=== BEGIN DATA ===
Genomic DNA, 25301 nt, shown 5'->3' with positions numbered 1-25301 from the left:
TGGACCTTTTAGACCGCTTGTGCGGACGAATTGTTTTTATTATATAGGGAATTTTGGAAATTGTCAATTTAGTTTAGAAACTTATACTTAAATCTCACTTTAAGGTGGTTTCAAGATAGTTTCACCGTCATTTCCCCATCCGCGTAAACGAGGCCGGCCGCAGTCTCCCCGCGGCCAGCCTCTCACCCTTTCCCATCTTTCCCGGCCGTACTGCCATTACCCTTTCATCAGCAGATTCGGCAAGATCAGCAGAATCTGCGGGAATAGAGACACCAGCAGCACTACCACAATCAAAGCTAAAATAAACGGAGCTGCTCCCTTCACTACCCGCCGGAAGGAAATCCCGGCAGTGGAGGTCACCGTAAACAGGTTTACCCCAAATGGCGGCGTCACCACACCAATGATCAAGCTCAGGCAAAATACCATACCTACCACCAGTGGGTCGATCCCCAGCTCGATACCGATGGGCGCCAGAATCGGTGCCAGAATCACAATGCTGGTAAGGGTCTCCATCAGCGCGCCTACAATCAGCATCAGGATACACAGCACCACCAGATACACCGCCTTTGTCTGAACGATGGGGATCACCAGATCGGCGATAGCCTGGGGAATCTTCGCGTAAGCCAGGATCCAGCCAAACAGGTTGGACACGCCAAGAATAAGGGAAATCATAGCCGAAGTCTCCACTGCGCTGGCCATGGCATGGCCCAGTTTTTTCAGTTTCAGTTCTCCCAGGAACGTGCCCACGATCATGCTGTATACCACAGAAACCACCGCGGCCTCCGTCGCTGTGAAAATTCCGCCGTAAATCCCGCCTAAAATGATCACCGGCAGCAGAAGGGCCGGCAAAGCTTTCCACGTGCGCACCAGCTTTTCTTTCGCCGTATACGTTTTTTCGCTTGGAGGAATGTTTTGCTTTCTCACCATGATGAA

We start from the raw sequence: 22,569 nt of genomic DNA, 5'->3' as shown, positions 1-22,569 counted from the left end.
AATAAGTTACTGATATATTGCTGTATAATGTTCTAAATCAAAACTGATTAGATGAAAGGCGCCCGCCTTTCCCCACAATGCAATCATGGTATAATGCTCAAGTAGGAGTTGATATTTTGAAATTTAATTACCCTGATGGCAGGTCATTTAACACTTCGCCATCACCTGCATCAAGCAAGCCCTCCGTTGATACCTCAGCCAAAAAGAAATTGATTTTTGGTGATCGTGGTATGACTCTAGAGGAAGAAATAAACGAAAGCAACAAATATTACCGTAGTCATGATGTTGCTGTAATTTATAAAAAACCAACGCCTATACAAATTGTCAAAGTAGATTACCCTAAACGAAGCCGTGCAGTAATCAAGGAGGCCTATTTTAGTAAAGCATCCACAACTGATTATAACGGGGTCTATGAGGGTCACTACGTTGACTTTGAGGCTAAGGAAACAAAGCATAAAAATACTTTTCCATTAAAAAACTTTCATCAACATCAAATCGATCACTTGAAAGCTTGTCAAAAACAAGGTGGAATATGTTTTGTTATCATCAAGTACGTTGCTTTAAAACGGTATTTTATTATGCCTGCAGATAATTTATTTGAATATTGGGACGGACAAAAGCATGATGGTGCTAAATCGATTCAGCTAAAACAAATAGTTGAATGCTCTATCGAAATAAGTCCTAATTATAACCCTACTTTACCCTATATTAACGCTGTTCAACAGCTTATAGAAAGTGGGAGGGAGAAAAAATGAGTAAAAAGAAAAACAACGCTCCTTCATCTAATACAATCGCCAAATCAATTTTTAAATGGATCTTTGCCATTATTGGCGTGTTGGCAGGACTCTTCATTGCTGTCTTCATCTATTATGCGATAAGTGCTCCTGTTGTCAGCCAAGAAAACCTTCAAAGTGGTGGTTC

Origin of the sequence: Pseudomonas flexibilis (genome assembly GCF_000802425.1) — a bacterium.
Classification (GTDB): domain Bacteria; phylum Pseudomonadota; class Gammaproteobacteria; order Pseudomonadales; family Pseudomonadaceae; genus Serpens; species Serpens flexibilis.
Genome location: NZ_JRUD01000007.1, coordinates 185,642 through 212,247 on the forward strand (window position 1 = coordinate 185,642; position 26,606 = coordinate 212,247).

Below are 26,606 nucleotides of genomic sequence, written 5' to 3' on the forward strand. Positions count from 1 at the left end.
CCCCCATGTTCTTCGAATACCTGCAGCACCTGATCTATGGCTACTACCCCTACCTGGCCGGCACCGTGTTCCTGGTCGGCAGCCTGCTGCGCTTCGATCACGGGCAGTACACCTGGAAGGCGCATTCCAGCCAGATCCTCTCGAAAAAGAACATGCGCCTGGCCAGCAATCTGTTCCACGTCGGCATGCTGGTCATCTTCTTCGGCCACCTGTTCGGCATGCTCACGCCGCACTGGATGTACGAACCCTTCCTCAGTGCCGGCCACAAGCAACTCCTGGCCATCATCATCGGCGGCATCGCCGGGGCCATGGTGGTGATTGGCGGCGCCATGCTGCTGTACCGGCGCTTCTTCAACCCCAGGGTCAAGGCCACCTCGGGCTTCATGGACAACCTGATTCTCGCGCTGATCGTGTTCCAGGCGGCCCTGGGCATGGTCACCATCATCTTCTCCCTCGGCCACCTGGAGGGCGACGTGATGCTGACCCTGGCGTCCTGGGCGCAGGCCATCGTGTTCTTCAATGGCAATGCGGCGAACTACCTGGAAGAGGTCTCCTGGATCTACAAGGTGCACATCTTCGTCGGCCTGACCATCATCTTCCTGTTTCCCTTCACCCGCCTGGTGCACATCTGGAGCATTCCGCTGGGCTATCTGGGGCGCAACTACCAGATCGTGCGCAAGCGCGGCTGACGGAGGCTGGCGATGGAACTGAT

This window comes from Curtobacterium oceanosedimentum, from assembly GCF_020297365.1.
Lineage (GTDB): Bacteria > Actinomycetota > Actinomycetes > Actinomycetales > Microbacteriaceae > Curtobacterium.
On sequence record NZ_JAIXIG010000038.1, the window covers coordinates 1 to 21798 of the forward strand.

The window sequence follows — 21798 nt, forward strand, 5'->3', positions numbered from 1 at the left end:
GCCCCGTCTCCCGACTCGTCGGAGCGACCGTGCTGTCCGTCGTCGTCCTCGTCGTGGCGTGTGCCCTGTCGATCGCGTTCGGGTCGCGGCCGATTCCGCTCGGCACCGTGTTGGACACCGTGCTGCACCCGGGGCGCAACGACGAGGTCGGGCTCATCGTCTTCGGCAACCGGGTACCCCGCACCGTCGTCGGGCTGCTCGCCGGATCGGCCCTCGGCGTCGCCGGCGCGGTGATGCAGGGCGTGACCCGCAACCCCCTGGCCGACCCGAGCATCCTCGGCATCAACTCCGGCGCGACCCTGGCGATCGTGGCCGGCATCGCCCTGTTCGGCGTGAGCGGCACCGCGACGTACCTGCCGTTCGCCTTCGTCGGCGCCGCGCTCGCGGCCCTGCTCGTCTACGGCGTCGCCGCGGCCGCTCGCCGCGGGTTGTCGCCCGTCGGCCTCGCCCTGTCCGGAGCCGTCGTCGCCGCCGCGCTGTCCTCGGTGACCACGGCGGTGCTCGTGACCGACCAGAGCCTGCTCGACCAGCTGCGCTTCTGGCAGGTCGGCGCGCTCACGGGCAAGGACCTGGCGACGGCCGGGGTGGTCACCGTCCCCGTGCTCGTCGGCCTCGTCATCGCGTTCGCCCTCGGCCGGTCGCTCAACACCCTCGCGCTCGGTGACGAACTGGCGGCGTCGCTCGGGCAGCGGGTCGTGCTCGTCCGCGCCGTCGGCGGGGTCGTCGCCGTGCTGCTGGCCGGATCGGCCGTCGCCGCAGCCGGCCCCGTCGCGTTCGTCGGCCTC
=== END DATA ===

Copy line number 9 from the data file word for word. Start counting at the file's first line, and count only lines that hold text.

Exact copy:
CCCCCATGTTCTTCGAATACCTGCAGCACCTGATCTATGGCTACTACCCCTACCTGGCCGGCACCGTGTTCCTGGTCGGCAGCCTGCTGCGCTTCGATCACGGGCAGTACACCTGGAAGGCGCATTCCAGCCAGATCCTCTCGAAAAAGAACATGCGCCTGGCCAGCAATCTGTTCCACGTCGGCATGCTGGTCATCTTCTTCGGCCACCTGTTCGGCATGCTCACGCCGCACTGGATGTACGAACCCTTCCTCAGTGCCGGCCACAAGCAACTCCTGGCCATCATCATCGGCGGCATCGCCGGGGCCATGGTGGTGATTGGCGGCGCCATGCTGCTGTACCGGCGCTTCTTCAACCCCAGGGTCAAGGCCACCTCGGGCTTCATGGACAACCTGATTCTCGCGCTGATCGTGTTCCAGGCGGCCCTGGGCATGGTCACCATCATCTTCTCCCTCGGCCACCTGGAGGGCGACGTGATGCTGACCCTGGCGTCCTGGGCGCAGGCCATCGTGTTCTTCAATGGCAATGCGGCGAACTACCTGGAAGAGGTCTCCTGGATCTACAAGGTGCACATCTTCGTCGGCCTGACCATCATCTTCCTGTTTCCCTTCACCCGCCTGGTGCACATCTGGAGCATTCCGCTGGGCTATCTGGGGCGCAACTACCAGATCGTGCGCAAGCGCGGCTGACGGAGGCTGGCGATGGAACTGAT